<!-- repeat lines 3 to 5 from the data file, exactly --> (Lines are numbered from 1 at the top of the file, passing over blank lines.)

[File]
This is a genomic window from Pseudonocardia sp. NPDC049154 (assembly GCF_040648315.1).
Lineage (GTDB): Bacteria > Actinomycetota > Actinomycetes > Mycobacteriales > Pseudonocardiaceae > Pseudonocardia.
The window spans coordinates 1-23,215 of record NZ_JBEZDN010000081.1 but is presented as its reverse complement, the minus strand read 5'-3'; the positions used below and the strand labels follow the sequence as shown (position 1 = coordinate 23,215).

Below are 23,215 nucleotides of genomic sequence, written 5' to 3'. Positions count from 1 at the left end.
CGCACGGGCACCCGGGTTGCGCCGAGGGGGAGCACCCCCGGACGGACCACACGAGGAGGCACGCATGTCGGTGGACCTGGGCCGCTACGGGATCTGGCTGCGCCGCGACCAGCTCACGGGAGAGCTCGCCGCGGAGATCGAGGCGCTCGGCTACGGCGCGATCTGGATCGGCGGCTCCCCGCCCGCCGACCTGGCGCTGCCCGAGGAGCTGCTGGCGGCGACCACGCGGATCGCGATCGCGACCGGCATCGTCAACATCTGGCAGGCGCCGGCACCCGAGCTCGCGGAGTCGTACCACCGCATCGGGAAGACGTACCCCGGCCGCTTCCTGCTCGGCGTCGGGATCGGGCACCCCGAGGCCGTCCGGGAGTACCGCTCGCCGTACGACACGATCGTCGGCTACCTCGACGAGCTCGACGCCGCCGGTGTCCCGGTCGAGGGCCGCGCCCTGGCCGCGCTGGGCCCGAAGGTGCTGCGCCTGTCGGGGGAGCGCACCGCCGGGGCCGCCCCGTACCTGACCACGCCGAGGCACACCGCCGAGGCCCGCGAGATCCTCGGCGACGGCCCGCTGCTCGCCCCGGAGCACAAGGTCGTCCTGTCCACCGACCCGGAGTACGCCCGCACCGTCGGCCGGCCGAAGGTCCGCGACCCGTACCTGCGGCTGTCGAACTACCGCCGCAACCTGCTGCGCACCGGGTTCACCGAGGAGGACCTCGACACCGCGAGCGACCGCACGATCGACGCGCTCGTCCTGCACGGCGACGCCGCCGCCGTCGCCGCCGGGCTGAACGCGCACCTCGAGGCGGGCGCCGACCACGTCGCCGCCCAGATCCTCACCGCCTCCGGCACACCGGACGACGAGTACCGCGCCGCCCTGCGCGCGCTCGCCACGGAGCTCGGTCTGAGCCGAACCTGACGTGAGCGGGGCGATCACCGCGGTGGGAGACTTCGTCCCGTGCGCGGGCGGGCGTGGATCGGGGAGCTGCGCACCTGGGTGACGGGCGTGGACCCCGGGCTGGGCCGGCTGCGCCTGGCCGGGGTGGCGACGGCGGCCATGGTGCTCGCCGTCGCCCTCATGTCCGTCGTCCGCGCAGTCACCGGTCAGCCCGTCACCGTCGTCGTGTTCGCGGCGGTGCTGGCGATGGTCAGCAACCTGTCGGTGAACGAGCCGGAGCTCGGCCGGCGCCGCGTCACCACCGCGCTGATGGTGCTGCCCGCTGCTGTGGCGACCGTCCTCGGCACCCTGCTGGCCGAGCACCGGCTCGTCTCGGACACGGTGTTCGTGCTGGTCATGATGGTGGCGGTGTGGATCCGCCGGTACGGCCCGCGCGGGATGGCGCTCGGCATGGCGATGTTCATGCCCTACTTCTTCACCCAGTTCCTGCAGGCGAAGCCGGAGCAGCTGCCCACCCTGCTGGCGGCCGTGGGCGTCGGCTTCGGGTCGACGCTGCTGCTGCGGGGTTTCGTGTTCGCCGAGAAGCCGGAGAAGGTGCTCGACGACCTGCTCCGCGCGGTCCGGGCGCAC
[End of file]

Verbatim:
The window spans coordinates 1-23,215 of record NZ_JBEZDN010000081.1 but is presented as its reverse complement, the minus strand read 5'-3'; the positions used below and the strand labels follow the sequence as shown (position 1 = coordinate 23,215).

Below are 23,215 nucleotides of genomic sequence, written 5' to 3'. Positions count from 1 at the left end.
CGCACGGGCACCCGGGTTGCGCCGAGGGGGAGCACCCCCGGACGGACCACACGAGGAGGCACGCATGTCGGTGGACCTGGGCCGCTACGGGATCTGGCTGCGCCGCGACCAGCTCACGGGAGAGCTCGCCGCGGAGATCGAGGCGCTCGGCTACGGCGCGATCTGGATCGGCGGCTCCCCGCCCGCCGACCTGGCGCTGCCCGAGGAGCTGCTGGCGGCGACCACGCGGATCGCGATCGCGACCGGCATCGTCAACATCTGGCAGGCGCCGGCACCCGAGCTCGCGGAGTCGTACCACCGCATCGGGAAGACGTACCCCGGCCGCTTCCTGCTCGGCGTCGGGATCGGGCACCCCGAGGCCGTCCGGGAGTACCGCTCGCCGTACGACACGATCGTCGGCTACCTCGACGAGCTCGACGCCGCCGGTGTCCCGGTCGAGGGCCGCGCCCTGGCCGCGCTGGGCCCGAAGGTGCTGCGCCTGTCGGGGGAGCGCACCGCCGGGGCCGCCCCGTACCTGACCACGCCGAGGCACACCGCCGAGGCCCGCGAGATCCTCGGCGACGGCCCGCTGCTCGCCCCGGAGCACAAGGTCGTCCTGTCCACCGACCCGGAGTACGCCCGCACCGTCGGCCGGCCGAAGGTCCGCGACCCGTACCTGCGGCTGTCGAACTACCGCCGCAACCTGCTGCGCACCGGGTTCACCGAGGAGGACCTCGACACCGCGAGCGACCGCACGATCGACGCGCTCGTCCTGCACGGCGACGCCGCCGCCGTCGCCGCCGGGCTGAACGCGCACCTCGAGGCGGGCGCCGACCACGTCGCCGCCCAGATCCTCACCGCCTCCGGCACACCGGACGACGAGTACCGCGCCGCCCTGCGCGCGCTCGCCACGGAGCTCGGTCTGAGCCGAACCTGACGTGAGCGGGGCGATCACCGCGGTGGGAGACTTCGTCCCGTGCGCGGGCGGGCGTGGATCGGGGAGCTGCGCACCTGGGTGACGGGCGTGGACCCCGGGCTGGGCCGGCTGCGCCTGGCCGGGGTGGCGACGGCGGCCATGGTGCTCGCCGTCGCCCTCATGTCCGTCGTCCGCGCAGTCACCGGTCAGCCCGTCACCGTCGTCGTGTTCGCGGCGGTGCTGGCGATGGTCAGCAACCTGTCGGTGAACGAGCCGGAGCTCGGCCGGCGCCGCGTCACCACCGCGCTGATGGTGCTGCCCGCTGCTGTGGCGACCGTCCTCGGCACCCTGCTGGCCGAGCACCGGCTCGTCTCGGACACGGTGTTCGTGCTGGTCATGATGGTGGCGGTGTGGATCCGCCGGTACGGCCCGCGCGGGATGGCGCTCGGCATGGCGATGTTCATGCCCTACTTCTTCACCCAGTTCCTGCAGGCGAAGCCGGAGCAGCTGCCCACCCTGCTGGCGGCCGTGGGCGTCGGCTTCGGGTCGACGCTGCTGCTGCGGGGTTTCGTGTTCGCCGAGAAGCCGGAGAAGGTGCTCGACGACCTGCTCCGCGCGGTCCGGGCGCAC